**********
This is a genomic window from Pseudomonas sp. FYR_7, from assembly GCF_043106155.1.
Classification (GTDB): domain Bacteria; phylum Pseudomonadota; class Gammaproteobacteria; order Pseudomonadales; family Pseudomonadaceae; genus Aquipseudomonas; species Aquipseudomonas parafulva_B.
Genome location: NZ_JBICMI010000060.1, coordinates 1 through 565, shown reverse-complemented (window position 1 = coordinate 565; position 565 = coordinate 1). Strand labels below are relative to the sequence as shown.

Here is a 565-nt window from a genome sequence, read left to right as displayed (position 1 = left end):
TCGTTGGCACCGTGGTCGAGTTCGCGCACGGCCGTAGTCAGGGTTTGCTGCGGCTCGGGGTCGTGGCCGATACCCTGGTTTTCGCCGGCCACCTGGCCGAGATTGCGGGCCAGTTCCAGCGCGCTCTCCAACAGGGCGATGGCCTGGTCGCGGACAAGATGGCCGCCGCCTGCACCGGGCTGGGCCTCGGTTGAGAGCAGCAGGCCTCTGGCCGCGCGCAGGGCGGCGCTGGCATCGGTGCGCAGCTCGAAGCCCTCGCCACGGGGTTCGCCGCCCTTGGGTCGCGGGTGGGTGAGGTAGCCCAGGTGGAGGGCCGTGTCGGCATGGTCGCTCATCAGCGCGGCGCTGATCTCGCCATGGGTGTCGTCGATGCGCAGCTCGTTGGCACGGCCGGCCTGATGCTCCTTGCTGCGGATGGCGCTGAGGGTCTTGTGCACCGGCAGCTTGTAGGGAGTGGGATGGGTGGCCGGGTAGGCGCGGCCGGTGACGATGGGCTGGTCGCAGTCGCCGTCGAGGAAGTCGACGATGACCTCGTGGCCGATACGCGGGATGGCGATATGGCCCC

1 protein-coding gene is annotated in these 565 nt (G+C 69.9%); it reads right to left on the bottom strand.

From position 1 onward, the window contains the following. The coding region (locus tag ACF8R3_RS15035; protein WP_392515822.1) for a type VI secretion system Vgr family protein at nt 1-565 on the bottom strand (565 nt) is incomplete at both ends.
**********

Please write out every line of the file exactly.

This is a genomic window from Pseudomonas sp. FYR_7, from assembly GCF_043106155.1.
Classification (GTDB): domain Bacteria; phylum Pseudomonadota; class Gammaproteobacteria; order Pseudomonadales; family Pseudomonadaceae; genus Aquipseudomonas; species Aquipseudomonas parafulva_B.
Genome location: NZ_JBICMI010000060.1, coordinates 1 through 565, shown reverse-complemented (window position 1 = coordinate 565; position 565 = coordinate 1). Strand labels below are relative to the sequence as shown.

Here is a 565-nt window from a genome sequence, read left to right as displayed (position 1 = left end):
TCGTTGGCACCGTGGTCGAGTTCGCGCACGGCCGTAGTCAGGGTTTGCTGCGGCTCGGGGTCGTGGCCGATACCCTGGTTTTCGCCGGCCACCTGGCCGAGATTGCGGGCCAGTTCCAGCGCGCTCTCCAACAGGGCGATGGCCTGGTCGCGGACAAGATGGCCGCCGCCTGCACCGGGCTGGGCCTCGGTTGAGAGCAGCAGGCCTCTGGCCGCGCGCAGGGCGGCGCTGGCATCGGTGCGCAGCTCGAAGCCCTCGCCACGGGGTTCGCCGCCCTTGGGTCGCGGGTGGGTGAGGTAGCCCAGGTGGAGGGCCGTGTCGGCATGGTCGCTCATCAGCGCGGCGCTGATCTCGCCATGGGTGTCGTCGATGCGCAGCTCGTTGGCACGGCCGGCCTGATGCTCCTTGCTGCGGATGGCGCTGAGGGTCTTGTGCACCGGCAGCTTGTAGGGAGTGGGATGGGTGGCCGGGTAGGCGCGGCCGGTGACGATGGGCTGGTCGCAGTCGCCGTCGAGGAAGTCGACGATGACCTCGTGGCCGATACGCGGGATGGCGATATGGCCCC

1 protein-coding gene is annotated in these 565 nt (G+C 69.9%); it reads right to left on the bottom strand.

From position 1 onward, the window contains the following. The coding region (locus tag ACF8R3_RS15035; protein WP_392515822.1) for a type VI secretion system Vgr family protein at nt 1-565 on the bottom strand (565 nt) is incomplete at both ends.